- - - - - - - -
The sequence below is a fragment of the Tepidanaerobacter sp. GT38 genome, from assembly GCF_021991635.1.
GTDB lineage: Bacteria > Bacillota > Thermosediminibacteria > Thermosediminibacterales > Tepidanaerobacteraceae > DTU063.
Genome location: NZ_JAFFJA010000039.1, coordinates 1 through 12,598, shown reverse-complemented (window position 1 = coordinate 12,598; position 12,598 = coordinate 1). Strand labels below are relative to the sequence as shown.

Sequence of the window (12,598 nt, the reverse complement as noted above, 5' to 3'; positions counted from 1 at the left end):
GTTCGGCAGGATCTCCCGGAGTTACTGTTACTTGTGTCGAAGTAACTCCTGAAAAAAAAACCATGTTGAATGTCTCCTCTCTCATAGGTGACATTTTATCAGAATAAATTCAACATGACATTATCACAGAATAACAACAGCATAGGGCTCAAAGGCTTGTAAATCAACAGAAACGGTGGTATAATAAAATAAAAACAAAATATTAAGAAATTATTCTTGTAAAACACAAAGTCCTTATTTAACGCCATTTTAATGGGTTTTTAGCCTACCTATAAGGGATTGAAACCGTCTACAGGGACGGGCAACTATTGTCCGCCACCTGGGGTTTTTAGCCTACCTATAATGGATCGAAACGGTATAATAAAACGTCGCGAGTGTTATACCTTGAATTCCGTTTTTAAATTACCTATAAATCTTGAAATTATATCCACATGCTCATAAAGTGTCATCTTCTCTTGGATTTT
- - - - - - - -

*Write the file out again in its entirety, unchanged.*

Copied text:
The sequence below is a fragment of the Tepidanaerobacter sp. GT38 genome, from assembly GCF_021991635.1.
GTDB lineage: Bacteria > Bacillota > Thermosediminibacteria > Thermosediminibacterales > Tepidanaerobacteraceae > DTU063.
Genome location: NZ_JAFFJA010000039.1, coordinates 1 through 12,598, shown reverse-complemented (window position 1 = coordinate 12,598; position 12,598 = coordinate 1). Strand labels below are relative to the sequence as shown.

Sequence of the window (12,598 nt, the reverse complement as noted above, 5' to 3'; positions counted from 1 at the left end):
GTTCGGCAGGATCTCCCGGAGTTACTGTTACTTGTGTCGAAGTAACTCCTGAAAAAAAAACCATGTTGAATGTCTCCTCTCTCATAGGTGACATTTTATCAGAATAAATTCAACATGACATTATCACAGAATAACAACAGCATAGGGCTCAAAGGCTTGTAAATCAACAGAAACGGTGGTATAATAAAATAAAAACAAAATATTAAGAAATTATTCTTGTAAAACACAAAGTCCTTATTTAACGCCATTTTAATGGGTTTTTAGCCTACCTATAAGGGATTGAAACCGTCTACAGGGACGGGCAACTATTGTCCGCCACCTGGGGTTTTTAGCCTACCTATAATGGATCGAAACGGTATAATAAAACGTCGCGAGTGTTATACCTTGAATTCCGTTTTTAAATTACCTATAAATCTTGAAATTATATCCACATGCTCATAAAGTGTCATCTTCTCTTGGATTTT